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De Beers said to hire leak hunter to probe gem data breach

Miner hires KPMG to find leak source.

The world’s biggest diamond producer hired an external investigator to find the source of possible leaks of its most sensitive price data, according to people familiar with the matter.

De Beers hired investigators from KPMG International in South Africa to find the source of the leaks, according to the people, who asked not to be identified because the matter is private. The company suspected at least one employee sold pricing information to customers before the diamonds were offered for purchase, the people said.

A spokesman for De Beers said the company had conducted an internal investigation, and declined to comment on KPMG’s involvement. A spokesman for KPMG in South Africa declined to comment. 

“We’ve been aware of rumours of information sharing in the industry and undertook an investigation,” De Beers said in an emailed statement to Bloomberg. “While we didn’t find specific evidence that any of our intellectual property was intentionally shared externally, we have taken steps to tighten internal controls around access to, and communication of, commercial information.”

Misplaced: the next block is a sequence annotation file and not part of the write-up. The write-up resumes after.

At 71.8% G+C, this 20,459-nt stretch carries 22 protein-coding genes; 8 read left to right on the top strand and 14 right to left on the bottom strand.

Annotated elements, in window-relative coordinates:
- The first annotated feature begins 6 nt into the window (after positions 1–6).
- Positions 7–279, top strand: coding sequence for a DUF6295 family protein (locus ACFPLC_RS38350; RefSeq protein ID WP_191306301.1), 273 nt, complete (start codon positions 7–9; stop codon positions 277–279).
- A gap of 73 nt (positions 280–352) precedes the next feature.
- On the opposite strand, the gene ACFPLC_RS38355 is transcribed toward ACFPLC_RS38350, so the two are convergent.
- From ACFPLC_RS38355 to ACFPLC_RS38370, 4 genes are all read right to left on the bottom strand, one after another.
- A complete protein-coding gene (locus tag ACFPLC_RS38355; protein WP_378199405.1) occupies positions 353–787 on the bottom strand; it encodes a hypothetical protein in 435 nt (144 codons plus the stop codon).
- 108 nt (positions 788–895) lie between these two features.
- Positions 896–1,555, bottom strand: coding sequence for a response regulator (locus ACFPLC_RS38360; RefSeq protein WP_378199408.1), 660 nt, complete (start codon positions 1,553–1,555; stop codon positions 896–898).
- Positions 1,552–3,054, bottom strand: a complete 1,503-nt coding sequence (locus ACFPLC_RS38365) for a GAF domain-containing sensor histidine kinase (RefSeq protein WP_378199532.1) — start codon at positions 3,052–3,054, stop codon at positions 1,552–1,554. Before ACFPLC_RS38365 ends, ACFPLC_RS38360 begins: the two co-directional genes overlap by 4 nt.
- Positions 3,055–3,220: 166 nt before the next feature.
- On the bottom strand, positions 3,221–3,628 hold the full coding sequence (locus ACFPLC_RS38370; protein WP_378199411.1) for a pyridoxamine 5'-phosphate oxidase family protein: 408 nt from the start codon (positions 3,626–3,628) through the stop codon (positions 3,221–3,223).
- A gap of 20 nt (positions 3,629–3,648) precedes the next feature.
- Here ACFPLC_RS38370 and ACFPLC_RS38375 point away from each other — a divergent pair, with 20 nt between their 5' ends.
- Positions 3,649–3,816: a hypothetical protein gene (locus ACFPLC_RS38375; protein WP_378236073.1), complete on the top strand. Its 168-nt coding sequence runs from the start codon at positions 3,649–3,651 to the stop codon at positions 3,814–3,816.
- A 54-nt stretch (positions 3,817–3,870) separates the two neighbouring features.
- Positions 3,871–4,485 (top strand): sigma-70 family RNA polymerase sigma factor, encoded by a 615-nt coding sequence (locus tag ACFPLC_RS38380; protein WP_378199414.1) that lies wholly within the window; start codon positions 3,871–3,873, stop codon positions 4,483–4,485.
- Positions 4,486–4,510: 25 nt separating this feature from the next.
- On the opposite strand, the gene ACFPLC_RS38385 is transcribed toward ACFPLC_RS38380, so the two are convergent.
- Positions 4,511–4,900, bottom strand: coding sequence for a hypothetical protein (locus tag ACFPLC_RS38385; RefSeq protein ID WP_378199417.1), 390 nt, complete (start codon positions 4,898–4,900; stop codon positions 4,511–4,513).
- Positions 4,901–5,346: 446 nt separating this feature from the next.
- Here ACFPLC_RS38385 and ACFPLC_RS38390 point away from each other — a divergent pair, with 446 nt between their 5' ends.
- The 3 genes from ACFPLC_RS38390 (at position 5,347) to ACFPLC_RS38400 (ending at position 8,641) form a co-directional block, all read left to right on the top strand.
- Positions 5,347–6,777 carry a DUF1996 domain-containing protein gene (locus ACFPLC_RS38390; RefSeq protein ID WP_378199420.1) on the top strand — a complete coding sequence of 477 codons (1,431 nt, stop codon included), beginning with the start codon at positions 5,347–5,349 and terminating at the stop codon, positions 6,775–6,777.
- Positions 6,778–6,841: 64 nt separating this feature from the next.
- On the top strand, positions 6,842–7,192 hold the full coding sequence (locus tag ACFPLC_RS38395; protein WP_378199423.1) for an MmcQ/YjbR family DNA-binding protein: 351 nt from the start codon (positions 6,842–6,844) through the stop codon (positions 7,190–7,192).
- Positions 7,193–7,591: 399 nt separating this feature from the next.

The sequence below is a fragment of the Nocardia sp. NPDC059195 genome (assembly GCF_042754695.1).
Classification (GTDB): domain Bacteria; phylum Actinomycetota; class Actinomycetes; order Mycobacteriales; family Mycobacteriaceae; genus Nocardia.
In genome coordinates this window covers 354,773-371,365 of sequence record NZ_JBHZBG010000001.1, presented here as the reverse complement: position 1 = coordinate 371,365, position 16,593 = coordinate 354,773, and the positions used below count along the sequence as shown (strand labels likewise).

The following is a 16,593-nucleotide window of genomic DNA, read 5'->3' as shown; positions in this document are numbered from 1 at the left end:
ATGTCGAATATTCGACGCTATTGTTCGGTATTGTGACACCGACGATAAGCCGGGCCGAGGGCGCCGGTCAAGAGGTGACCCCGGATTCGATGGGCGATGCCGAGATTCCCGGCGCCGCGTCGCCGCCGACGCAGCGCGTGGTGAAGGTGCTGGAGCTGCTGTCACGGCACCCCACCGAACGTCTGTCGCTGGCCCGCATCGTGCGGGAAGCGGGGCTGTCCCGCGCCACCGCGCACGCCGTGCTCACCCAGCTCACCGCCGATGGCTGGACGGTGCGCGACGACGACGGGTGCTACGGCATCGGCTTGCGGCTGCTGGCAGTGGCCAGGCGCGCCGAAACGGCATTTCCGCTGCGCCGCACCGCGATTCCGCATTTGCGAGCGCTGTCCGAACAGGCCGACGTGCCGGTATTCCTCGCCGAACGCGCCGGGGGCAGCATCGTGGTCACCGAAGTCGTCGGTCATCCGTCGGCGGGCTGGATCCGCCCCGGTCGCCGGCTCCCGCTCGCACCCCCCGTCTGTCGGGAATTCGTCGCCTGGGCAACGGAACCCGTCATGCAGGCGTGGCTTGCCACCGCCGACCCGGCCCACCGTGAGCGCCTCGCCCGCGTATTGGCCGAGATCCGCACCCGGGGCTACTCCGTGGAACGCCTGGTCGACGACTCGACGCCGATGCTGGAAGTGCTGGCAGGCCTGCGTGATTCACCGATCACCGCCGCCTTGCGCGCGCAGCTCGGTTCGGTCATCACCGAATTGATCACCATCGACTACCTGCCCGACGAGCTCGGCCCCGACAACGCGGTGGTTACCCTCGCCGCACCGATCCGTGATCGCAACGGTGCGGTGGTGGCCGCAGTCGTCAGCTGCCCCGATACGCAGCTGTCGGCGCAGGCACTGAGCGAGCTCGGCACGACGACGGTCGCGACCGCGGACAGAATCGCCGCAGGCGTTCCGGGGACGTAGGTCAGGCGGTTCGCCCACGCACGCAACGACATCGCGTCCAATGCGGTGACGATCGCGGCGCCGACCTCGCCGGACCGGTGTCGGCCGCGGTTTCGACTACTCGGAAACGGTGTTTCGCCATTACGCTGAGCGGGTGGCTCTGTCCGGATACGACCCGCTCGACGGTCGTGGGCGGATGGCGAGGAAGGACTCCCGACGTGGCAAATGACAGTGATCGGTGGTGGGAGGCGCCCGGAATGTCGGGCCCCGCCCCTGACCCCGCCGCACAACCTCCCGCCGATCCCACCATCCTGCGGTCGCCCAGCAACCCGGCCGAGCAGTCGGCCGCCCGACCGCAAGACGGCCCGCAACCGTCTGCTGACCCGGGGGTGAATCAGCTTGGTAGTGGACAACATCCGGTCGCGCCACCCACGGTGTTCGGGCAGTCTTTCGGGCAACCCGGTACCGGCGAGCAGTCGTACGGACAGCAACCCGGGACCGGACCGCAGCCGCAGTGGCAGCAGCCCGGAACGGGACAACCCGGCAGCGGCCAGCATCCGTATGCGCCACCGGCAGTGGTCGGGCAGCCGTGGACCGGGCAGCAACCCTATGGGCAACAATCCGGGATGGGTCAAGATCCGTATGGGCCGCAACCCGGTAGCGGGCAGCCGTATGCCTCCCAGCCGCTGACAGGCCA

De Beers tightly controls the buying process for its diamonds and the pricing intentions are a company secret. The miner holds ten sales a year in the Botswana capital of Gaborone, known in the industry as sightholder sales. During the event, a select group of about 80 customers is allowed to inspect the diamonds and De Beers discloses prices. As part of an agreement with De Beers, the buyers must purchase the diamonds at the set rate without negotiating.

If someone knows the prices prior to the sale, it’s possible to make money by buying or selling inventory beforehand. There’s an active secondary market for the company’s packets of diamonds by trading companies and manufacturers that aren’t invited to the sale events. They will usually buy diamonds at a premium closely linked to De Beers prices.

This is not the first time De Beers has investigated pricing issues. In 2014, the company launched a search into how documents with diamond valuation data and customer details was leaked to the market.

© 2017 Bloomberg


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KPMG? Really? I thought they were on the naughty list.

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